Remains of World War II Tank Commander Identified After 79 Years

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By Ketrin Agustine

Remains of World War II Tank Commander Identified After 79 Years

Second Lt. Gene F. Walker was killed in Germany in 1944, nearly three months after his daughter was born. She learned in July that his remains had been identified.

For nearly 79 years, Anne Walker Collingwood knew little about her father, an American soldier who died about three months after she was born while fighting near Hücheln, Germany, during World War II.

Her father, Second Lt. Gene F. Walker, was the commander of a tank that was hit by an anti-tank round and caught fire in November 1944. The attack is believed to have killed Lieutenant Walker, 27, instantly, but heavy fighting in the area prevented the surviving crew members from recovering his body.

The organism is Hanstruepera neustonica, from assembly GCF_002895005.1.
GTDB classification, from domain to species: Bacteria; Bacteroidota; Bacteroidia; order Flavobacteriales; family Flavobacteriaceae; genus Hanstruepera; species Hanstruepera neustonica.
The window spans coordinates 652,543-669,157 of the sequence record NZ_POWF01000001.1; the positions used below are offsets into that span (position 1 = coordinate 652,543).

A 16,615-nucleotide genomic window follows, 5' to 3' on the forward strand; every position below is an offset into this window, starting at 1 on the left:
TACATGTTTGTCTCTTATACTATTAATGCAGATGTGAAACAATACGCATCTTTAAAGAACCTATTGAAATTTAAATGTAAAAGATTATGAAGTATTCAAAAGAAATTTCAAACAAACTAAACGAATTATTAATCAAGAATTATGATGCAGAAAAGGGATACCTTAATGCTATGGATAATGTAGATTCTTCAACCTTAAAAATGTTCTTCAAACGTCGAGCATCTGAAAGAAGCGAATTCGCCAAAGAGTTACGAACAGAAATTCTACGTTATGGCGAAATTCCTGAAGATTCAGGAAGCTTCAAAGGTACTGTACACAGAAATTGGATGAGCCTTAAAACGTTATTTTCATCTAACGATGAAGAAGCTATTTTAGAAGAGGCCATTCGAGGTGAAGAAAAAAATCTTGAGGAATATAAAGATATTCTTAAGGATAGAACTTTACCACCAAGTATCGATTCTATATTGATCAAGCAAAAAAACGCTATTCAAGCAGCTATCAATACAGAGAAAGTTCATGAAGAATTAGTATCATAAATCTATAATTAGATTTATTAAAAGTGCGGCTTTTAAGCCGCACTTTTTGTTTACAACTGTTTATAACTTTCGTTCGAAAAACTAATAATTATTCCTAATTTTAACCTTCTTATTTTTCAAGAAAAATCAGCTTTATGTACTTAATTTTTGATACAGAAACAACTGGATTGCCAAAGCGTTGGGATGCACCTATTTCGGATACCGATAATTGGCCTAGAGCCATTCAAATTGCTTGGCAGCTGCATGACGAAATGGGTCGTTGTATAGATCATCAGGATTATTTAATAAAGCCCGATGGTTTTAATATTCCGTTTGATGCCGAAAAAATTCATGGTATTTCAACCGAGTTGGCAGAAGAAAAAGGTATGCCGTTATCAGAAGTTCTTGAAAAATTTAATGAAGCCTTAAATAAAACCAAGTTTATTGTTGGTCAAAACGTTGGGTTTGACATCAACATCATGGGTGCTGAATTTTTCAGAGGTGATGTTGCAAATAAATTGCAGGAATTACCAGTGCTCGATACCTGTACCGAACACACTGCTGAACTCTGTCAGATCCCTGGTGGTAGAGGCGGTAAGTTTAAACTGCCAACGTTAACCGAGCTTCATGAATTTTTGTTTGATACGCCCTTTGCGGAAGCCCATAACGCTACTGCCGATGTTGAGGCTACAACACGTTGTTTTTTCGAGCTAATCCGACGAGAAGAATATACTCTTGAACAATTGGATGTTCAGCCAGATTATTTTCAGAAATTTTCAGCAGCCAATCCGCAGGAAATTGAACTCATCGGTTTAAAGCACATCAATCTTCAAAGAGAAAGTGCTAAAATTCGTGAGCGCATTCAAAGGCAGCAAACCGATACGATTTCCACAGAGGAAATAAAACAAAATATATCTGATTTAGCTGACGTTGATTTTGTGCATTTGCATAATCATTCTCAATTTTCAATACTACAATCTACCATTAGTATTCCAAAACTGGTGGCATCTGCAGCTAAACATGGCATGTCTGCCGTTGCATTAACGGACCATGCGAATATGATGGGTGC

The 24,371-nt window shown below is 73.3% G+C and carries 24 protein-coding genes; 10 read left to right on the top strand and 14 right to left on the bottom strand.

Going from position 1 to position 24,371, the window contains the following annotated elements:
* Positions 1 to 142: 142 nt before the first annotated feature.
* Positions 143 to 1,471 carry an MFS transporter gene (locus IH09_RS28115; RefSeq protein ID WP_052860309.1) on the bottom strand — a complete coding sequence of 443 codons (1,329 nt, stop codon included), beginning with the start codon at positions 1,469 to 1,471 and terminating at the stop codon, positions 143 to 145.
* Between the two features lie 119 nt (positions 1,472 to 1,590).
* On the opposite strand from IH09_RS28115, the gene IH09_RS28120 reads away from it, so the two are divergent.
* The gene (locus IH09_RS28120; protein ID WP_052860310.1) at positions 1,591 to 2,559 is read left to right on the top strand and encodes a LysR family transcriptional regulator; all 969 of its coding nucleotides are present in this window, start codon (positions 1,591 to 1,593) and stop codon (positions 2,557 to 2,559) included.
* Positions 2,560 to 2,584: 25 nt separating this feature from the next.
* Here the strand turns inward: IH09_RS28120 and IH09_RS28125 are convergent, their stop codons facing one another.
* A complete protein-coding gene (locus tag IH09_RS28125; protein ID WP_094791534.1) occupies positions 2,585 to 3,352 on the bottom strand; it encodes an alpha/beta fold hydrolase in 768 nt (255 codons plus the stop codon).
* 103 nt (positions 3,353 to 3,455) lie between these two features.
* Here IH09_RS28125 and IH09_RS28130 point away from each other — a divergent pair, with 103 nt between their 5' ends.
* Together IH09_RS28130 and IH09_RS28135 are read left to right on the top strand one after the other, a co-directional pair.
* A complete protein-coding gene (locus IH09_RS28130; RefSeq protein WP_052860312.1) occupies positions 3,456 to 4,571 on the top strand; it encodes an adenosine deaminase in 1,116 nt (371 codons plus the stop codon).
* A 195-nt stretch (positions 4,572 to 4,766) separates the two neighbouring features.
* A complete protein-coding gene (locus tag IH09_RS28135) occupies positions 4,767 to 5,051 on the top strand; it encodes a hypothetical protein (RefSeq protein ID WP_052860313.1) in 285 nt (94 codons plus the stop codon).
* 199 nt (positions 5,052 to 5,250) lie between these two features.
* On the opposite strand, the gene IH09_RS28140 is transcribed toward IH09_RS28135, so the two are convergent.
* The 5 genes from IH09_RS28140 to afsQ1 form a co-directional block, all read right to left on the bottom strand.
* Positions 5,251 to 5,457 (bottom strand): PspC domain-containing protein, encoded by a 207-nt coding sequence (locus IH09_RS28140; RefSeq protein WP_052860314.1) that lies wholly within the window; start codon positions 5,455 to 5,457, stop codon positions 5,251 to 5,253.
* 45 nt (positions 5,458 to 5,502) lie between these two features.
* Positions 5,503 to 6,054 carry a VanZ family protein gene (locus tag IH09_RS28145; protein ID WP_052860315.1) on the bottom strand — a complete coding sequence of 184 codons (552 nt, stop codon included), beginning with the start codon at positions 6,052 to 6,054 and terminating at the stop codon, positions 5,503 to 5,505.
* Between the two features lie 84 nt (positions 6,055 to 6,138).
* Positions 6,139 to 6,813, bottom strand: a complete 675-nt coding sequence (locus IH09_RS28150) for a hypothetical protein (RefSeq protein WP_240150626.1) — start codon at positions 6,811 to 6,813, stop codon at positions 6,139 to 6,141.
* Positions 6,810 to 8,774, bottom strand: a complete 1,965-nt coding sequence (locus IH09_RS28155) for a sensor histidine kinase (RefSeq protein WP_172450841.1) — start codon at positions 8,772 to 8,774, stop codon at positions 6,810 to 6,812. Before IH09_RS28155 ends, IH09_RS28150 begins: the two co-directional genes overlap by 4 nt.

Later efforts to recover Lieutenant Walker’s remains could not determine if those found in the area were his, or if they belonged to other soldiers who had died or were missing. At home in Indiana, Ms. Collingwood’s family told her little about her father.

Then in July, Ms. Collingwood received an unexpected call: the military had identified her father’s remains.

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